"The report said that almost 8.1 million under-five children die each year - 22,000 everyday - in the world, more than 2.6 million in South Asia and majority being less than one year old because of newborn infections, diarrhoea, pneumonia and associated malnutrition."
New Delhi, Dec 22 - A global report released Wednesday has said that over 80 percent of infants born in India each year - 20 million out of a total of 26 million - are insufficiently fed and face the risk of disease and death.

The report on 'The State of Breastfeeding in 33 countries: 2010, Tracking Infant and Young Child Feeding Policies and Programmes Worldwide' said that globally out of 136 million babies born each year, only about 50 million practice exclusive breastfeeding for the first six months and 86 million don't.

'In 33 countries where an assessment of policies and programmes on infant and young child feeding was done, out of 78 million born each year, 42 million are sub-optimally fed. For India, these numbers are 26 million born and 20 million do not practice optimal feeding,' the report said.

Norwegian Ambassador to India Ann Ollestad, who released the report, said that it is especially significant since the nations are edging closer to the deadline of the Millennium Development Goals - in 2015.

The MDGs refer to the eight international development goals that all 192 United Nations member states and at least 23 international organisations have agreed to achieve by the year 2015.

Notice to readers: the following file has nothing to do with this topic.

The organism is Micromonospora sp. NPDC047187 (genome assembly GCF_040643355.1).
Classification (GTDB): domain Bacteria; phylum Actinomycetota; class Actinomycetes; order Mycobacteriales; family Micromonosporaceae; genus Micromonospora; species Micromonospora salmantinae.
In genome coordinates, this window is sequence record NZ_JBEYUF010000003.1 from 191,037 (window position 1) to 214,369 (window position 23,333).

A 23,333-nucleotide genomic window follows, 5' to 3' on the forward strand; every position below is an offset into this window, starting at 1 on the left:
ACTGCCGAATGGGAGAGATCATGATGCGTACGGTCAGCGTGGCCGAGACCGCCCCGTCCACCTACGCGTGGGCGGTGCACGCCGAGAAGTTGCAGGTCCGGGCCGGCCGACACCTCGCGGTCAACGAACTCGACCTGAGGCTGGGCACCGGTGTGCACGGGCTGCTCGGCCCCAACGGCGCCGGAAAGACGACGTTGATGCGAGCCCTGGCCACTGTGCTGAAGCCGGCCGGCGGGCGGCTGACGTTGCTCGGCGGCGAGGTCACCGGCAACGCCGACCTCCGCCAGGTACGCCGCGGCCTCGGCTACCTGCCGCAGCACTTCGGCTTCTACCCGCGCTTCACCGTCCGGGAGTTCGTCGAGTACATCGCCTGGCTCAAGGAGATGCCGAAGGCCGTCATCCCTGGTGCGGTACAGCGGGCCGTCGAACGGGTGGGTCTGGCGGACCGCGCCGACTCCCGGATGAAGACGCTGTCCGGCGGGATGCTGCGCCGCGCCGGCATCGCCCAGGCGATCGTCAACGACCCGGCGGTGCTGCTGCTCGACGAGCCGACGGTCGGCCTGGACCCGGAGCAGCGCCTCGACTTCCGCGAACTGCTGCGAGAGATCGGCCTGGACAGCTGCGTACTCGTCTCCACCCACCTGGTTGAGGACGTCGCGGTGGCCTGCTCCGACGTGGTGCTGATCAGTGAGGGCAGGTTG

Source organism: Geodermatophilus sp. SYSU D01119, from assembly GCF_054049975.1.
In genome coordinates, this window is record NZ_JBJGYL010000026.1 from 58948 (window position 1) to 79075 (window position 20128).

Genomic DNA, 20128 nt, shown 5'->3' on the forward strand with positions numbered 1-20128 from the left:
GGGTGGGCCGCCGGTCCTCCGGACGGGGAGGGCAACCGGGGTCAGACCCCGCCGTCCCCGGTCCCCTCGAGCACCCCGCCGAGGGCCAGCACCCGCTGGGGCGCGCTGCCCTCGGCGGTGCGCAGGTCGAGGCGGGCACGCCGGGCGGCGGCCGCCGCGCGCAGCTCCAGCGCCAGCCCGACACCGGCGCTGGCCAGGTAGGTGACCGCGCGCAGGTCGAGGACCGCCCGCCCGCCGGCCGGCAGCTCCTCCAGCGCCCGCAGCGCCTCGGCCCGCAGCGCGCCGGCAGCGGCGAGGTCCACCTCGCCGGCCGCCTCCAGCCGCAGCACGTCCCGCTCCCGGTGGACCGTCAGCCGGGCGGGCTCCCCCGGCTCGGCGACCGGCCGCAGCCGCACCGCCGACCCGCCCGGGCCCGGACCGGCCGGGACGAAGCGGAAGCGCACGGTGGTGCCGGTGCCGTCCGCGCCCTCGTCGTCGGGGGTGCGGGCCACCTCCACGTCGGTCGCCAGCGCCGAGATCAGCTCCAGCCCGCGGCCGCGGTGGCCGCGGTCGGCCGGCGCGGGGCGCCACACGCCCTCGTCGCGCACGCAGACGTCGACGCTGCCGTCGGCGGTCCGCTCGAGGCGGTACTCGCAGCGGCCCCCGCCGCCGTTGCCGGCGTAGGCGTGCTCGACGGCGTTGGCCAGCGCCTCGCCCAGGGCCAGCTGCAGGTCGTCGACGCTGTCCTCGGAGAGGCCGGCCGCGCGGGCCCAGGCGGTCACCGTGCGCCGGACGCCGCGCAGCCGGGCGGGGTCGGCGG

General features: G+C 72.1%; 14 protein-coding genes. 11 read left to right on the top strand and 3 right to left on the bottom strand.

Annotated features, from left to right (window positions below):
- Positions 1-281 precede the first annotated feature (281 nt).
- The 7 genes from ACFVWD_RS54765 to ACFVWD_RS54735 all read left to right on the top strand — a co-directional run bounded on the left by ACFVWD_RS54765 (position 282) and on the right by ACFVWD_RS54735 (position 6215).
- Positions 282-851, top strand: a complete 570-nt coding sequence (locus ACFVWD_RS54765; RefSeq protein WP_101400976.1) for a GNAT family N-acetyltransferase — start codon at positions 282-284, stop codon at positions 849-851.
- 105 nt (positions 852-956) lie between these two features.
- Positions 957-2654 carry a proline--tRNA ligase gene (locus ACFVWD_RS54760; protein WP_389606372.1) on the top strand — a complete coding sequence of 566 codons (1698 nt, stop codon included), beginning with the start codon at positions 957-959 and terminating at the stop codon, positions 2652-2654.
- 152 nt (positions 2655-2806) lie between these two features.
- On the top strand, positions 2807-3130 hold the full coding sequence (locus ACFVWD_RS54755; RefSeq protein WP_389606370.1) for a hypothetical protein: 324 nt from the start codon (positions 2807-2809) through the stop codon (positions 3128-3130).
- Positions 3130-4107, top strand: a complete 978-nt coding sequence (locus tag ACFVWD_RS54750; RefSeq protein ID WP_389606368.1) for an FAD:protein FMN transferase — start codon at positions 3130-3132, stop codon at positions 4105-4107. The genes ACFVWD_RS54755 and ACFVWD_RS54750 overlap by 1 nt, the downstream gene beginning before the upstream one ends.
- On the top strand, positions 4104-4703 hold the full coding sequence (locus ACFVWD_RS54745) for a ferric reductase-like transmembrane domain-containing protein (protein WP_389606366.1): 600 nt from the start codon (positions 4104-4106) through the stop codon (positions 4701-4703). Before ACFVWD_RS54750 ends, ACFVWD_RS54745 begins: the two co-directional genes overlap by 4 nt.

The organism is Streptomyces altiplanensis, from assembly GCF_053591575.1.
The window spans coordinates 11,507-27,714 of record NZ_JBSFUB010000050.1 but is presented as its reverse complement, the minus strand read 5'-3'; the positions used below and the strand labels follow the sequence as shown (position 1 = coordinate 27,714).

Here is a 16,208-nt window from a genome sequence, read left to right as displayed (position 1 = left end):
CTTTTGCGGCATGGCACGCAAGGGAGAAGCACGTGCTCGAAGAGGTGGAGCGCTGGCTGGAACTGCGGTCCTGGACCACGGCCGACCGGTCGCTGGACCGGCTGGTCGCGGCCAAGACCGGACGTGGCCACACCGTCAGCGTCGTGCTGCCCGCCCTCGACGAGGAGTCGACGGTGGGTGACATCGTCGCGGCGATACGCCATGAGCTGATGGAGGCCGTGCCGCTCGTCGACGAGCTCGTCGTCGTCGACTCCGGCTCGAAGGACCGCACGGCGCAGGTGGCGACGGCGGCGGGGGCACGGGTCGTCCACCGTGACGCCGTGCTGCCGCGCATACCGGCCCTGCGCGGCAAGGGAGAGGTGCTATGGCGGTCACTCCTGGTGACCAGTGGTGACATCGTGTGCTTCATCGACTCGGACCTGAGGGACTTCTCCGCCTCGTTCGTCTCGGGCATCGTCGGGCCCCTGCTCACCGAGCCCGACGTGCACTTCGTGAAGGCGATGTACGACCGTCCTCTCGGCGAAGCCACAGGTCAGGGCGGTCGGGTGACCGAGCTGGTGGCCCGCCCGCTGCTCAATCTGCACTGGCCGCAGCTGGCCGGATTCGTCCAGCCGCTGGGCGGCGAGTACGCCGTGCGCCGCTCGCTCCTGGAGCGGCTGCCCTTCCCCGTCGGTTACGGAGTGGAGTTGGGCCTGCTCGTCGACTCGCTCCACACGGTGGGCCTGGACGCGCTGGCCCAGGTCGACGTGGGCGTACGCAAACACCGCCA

These include eradicating extreme poverty, reducing child mortality rates, fighting disease and epidemics such as AIDS, and developing a global partnership for development.

According to World Health Organisation and Unicef, 1.5 million children's lives can be saved with proper breastfeeding and timely and appropriate complementary feeding after six months along with continued breastfeeding.

The report said that almost 8.1 million under-five children die each year - 22,000 everyday - in the world, more than 2.6 million in South Asia and majority being less than one year old because of newborn infections, diarrhoea, pneumonia and associated malnutrition.

The 33 countries included Afghanistan, Bangladesh, Colombia, Mexico, Sri Lanka and Zambia.


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